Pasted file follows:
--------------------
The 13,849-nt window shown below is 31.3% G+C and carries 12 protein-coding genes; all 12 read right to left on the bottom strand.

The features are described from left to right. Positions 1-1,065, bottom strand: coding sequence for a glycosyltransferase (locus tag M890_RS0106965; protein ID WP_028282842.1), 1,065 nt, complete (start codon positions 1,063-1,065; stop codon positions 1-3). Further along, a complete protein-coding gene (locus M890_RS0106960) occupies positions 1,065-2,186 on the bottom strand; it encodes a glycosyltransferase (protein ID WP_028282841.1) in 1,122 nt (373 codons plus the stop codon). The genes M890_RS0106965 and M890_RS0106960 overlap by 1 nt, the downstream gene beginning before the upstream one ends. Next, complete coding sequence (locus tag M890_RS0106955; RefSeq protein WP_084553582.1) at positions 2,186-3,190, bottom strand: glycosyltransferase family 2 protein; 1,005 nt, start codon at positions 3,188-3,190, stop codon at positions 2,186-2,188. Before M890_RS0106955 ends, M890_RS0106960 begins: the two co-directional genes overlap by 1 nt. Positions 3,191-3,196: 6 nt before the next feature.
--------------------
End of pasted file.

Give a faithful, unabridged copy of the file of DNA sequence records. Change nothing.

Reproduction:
The 13,849-nt window shown below is 31.3% G+C and carries 12 protein-coding genes; all 12 read right to left on the bottom strand.

The features are described from left to right. Positions 1-1,065, bottom strand: coding sequence for a glycosyltransferase (locus tag M890_RS0106965; protein ID WP_028282842.1), 1,065 nt, complete (start codon positions 1,063-1,065; stop codon positions 1-3). Further along, a complete protein-coding gene (locus M890_RS0106960) occupies positions 1,065-2,186 on the bottom strand; it encodes a glycosyltransferase (protein ID WP_028282841.1) in 1,122 nt (373 codons plus the stop codon). The genes M890_RS0106965 and M890_RS0106960 overlap by 1 nt, the downstream gene beginning before the upstream one ends. Next, complete coding sequence (locus tag M890_RS0106955; RefSeq protein WP_084553582.1) at positions 2,186-3,190, bottom strand: glycosyltransferase family 2 protein; 1,005 nt, start codon at positions 3,188-3,190, stop codon at positions 2,186-2,188. Before M890_RS0106955 ends, M890_RS0106960 begins: the two co-directional genes overlap by 1 nt. Positions 3,191-3,196: 6 nt before the next feature.